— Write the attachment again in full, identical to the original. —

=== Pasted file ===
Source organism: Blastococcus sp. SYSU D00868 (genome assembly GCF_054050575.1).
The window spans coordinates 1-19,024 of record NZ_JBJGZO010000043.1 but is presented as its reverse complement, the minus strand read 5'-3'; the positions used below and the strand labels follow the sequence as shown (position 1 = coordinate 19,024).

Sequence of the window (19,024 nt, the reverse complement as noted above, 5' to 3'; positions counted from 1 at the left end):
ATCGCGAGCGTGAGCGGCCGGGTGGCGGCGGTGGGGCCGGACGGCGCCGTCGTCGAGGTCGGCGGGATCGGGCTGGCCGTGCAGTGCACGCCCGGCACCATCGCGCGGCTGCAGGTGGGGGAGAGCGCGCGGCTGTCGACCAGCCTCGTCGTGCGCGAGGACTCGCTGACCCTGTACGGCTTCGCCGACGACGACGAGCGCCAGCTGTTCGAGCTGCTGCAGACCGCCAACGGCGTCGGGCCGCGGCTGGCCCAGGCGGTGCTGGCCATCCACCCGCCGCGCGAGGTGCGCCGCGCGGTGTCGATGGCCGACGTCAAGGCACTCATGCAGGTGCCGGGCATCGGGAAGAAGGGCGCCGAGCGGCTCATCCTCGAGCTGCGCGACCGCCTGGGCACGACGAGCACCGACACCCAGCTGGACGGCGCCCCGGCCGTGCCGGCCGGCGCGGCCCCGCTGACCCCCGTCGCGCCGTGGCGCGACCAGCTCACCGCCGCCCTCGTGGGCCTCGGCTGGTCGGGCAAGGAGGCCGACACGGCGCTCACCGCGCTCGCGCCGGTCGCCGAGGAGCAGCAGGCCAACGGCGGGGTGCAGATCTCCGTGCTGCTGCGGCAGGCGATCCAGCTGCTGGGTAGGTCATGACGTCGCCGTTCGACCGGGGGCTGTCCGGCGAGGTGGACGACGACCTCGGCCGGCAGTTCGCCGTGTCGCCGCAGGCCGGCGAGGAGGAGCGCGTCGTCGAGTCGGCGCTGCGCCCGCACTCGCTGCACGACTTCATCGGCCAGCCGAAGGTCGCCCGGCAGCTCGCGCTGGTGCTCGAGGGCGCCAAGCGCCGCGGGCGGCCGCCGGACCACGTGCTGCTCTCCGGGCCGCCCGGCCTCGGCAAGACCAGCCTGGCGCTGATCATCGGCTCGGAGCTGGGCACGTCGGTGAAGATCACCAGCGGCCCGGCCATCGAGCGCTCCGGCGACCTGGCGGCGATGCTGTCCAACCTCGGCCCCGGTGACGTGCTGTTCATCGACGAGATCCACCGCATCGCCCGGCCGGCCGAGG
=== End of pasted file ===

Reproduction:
Source organism: Blastococcus sp. SYSU D00868 (genome assembly GCF_054050575.1).
The window spans coordinates 1-19,024 of record NZ_JBJGZO010000043.1 but is presented as its reverse complement, the minus strand read 5'-3'; the positions used below and the strand labels follow the sequence as shown (position 1 = coordinate 19,024).

Sequence of the window (19,024 nt, the reverse complement as noted above, 5' to 3'; positions counted from 1 at the left end):
ATCGCGAGCGTGAGCGGCCGGGTGGCGGCGGTGGGGCCGGACGGCGCCGTCGTCGAGGTCGGCGGGATCGGGCTGGCCGTGCAGTGCACGCCCGGCACCATCGCGCGGCTGCAGGTGGGGGAGAGCGCGCGGCTGTCGACCAGCCTCGTCGTGCGCGAGGACTCGCTGACCCTGTACGGCTTCGCCGACGACGACGAGCGCCAGCTGTTCGAGCTGCTGCAGACCGCCAACGGCGTCGGGCCGCGGCTGGCCCAGGCGGTGCTGGCCATCCACCCGCCGCGCGAGGTGCGCCGCGCGGTGTCGATGGCCGACGTCAAGGCACTCATGCAGGTGCCGGGCATCGGGAAGAAGGGCGCCGAGCGGCTCATCCTCGAGCTGCGCGACCGCCTGGGCACGACGAGCACCGACACCCAGCTGGACGGCGCCCCGGCCGTGCCGGCCGGCGCGGCCCCGCTGACCCCCGTCGCGCCGTGGCGCGACCAGCTCACCGCCGCCCTCGTGGGCCTCGGCTGGTCGGGCAAGGAGGCCGACACGGCGCTCACCGCGCTCGCGCCGGTCGCCGAGGAGCAGCAGGCCAACGGCGGGGTGCAGATCTCCGTGCTGCTGCGGCAGGCGATCCAGCTGCTGGGTAGGTCATGACGTCGCCGTTCGACCGGGGGCTGTCCGGCGAGGTGGACGACGACCTCGGCCGGCAGTTCGCCGTGTCGCCGCAGGCCGGCGAGGAGGAGCGCGTCGTCGAGTCGGCGCTGCGCCCGCACTCGCTGCACGACTTCATCGGCCAGCCGAAGGTCGCCCGGCAGCTCGCGCTGGTGCTCGAGGGCGCCAAGCGCCGCGGGCGGCCGCCGGACCACGTGCTGCTCTCCGGGCCGCCCGGCCTCGGCAAGACCAGCCTGGCGCTGATCATCGGCTCGGAGCTGGGCACGTCGGTGAAGATCACCAGCGGCCCGGCCATCGAGCGCTCCGGCGACCTGGCGGCGATGCTGTCCAACCTCGGCCCCGGTGACGTGCTGTTCATCGACGAGATCCACCGCATCGCCCGGCCGGCCGAGG